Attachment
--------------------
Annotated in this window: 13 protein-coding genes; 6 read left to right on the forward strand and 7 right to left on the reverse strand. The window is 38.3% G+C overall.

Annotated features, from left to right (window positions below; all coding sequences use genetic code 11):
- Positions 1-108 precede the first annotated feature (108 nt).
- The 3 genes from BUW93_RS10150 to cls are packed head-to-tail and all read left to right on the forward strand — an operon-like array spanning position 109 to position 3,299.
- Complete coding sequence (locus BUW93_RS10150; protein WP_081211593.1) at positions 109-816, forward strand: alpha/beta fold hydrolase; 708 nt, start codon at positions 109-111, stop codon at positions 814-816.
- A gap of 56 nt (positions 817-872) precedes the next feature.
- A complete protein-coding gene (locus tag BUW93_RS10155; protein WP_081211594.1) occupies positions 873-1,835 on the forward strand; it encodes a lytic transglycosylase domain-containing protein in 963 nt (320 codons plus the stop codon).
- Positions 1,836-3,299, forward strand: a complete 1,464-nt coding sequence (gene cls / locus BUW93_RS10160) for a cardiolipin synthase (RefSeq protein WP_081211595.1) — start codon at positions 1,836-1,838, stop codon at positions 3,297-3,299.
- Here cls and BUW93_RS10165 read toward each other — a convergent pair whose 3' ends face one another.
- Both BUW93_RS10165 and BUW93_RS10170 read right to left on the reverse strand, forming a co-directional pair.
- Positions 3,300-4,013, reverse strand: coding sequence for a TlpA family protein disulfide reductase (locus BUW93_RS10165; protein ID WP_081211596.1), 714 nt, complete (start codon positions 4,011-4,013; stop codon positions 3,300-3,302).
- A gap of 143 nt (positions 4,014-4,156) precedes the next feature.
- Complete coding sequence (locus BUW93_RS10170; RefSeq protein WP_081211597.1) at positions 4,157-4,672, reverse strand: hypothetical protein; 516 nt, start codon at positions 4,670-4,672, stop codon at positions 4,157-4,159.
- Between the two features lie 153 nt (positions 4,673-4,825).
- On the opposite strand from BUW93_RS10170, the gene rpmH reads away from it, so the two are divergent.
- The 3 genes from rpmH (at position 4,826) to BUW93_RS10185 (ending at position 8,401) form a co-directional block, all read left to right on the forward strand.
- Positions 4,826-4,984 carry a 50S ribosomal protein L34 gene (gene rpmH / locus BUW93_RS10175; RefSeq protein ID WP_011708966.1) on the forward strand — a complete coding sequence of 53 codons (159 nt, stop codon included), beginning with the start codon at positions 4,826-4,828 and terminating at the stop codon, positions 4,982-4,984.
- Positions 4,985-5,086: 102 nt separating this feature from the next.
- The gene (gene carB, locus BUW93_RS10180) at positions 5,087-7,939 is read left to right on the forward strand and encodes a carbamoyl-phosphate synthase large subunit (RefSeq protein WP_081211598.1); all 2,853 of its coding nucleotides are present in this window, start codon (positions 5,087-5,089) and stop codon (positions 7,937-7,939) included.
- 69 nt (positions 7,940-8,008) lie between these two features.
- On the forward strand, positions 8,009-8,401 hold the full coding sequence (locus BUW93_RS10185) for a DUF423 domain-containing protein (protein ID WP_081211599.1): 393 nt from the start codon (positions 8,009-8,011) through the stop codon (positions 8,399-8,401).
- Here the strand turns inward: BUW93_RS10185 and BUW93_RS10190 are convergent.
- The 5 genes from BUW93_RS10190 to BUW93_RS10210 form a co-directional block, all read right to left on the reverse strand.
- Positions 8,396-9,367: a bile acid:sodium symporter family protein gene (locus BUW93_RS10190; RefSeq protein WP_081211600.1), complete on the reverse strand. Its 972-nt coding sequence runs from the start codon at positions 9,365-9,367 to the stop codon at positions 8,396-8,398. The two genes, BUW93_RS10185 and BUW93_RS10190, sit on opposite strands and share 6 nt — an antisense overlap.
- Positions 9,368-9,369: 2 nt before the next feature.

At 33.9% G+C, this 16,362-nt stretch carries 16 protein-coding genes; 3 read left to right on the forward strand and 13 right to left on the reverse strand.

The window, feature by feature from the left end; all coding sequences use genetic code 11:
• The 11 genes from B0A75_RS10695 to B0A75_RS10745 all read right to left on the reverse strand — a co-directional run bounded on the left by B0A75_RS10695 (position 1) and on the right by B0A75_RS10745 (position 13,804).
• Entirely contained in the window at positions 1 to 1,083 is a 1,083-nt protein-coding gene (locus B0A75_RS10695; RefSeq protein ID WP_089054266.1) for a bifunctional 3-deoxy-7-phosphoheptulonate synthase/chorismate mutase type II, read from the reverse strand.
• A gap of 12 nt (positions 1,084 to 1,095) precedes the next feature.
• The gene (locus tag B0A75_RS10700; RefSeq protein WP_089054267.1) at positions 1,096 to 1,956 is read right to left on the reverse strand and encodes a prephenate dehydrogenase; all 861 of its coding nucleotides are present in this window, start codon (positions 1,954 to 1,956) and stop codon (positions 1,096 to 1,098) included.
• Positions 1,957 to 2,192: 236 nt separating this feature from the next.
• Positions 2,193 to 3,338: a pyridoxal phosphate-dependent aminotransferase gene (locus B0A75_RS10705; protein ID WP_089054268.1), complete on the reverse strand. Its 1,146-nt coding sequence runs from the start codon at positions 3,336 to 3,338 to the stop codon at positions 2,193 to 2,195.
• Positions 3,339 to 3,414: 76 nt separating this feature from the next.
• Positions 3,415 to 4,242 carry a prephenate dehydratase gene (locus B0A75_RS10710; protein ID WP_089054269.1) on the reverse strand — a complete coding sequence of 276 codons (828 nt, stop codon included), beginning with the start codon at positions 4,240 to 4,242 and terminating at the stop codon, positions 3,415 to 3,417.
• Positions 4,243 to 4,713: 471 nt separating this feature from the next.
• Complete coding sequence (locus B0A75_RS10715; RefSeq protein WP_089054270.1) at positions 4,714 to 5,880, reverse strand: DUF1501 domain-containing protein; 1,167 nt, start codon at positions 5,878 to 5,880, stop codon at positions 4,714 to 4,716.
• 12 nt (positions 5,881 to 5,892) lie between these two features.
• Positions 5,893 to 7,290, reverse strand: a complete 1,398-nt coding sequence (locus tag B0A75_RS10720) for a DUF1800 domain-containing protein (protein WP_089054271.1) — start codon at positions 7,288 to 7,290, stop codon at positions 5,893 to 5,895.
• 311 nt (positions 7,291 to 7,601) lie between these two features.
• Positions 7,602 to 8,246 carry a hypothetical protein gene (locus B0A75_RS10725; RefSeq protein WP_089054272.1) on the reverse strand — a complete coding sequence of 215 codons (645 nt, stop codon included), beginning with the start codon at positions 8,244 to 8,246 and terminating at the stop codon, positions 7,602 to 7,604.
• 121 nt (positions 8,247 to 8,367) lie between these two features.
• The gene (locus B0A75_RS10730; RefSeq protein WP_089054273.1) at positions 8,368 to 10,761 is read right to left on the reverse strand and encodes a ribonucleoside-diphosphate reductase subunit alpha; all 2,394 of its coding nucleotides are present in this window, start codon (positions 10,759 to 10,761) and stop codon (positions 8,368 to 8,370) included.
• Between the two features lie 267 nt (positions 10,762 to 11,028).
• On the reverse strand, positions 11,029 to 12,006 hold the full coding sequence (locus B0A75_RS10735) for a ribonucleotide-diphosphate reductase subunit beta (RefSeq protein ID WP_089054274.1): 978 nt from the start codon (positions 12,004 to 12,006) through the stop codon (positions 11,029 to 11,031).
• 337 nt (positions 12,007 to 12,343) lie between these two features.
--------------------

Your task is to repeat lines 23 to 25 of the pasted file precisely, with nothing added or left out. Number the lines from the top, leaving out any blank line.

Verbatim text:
- The 5 genes from BUW93_RS10190 to BUW93_RS10210 form a co-directional block, all read right to left on the reverse strand.
- Positions 8,396-9,367: a bile acid:sodium symporter family protein gene (locus BUW93_RS10190; RefSeq protein WP_081211600.1), complete on the reverse strand. Its 972-nt coding sequence runs from the start codon at positions 9,365-9,367 to the stop codon at positions 8,396-8,398. The two genes, BUW93_RS10185 and BUW93_RS10190, sit on opposite strands and share 6 nt — an antisense overlap.
- Positions 9,368-9,369: 2 nt before the next feature.